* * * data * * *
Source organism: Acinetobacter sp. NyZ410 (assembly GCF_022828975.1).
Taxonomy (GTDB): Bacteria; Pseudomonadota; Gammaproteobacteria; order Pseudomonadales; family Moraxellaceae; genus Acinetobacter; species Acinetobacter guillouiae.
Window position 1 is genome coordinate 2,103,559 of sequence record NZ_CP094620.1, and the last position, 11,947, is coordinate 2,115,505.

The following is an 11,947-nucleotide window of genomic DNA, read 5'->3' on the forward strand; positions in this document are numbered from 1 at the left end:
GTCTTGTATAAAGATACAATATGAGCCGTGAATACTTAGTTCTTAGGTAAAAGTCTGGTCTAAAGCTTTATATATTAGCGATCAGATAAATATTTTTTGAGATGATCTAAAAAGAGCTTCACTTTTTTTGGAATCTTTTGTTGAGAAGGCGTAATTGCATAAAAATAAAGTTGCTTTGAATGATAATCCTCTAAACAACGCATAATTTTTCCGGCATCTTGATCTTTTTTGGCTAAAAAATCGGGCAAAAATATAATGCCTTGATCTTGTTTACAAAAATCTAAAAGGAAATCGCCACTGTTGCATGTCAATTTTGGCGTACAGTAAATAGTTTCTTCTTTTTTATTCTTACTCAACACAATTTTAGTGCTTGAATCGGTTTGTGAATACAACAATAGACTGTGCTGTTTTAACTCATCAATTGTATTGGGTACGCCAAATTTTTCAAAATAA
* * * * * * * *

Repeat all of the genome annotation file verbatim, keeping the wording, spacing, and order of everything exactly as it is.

Source organism: Acinetobacter sp. NyZ410 (assembly GCF_022828975.1).
Taxonomy (GTDB): Bacteria; Pseudomonadota; Gammaproteobacteria; order Pseudomonadales; family Moraxellaceae; genus Acinetobacter; species Acinetobacter guillouiae.
Window position 1 is genome coordinate 2,103,559 of sequence record NZ_CP094620.1, and the last position, 11,947, is coordinate 2,115,505.

The following is an 11,947-nucleotide window of genomic DNA, read 5'->3' on the forward strand; positions in this document are numbered from 1 at the left end:
GTCTTGTATAAAGATACAATATGAGCCGTGAATACTTAGTTCTTAGGTAAAAGTCTGGTCTAAAGCTTTATATATTAGCGATCAGATAAATATTTTTTGAGATGATCTAAAAAGAGCTTCACTTTTTTTGGAATCTTTTGTTGAGAAGGCGTAATTGCATAAAAATAAAGTTGCTTTGAATGATAATCCTCTAAACAACGCATAATTTTTCCGGCATCTTGATCTTTTTTGGCTAAAAAATCGGGCAAAAATATAATGCCTTGATCTTGTTTACAAAAATCTAAAAGGAAATCGCCACTGTTGCATGTCAATTTTGGCGTACAGTAAATAGTTTCTTCTTTTTTATTCTTACTCAACACAATTTTAGTGCTTGAATCGGTTTGTGAATACAACAATAGACTGTGCTGTTTTAACTCATCAATTGTATTGGGTACGCCAAATTTTTCAAAATAA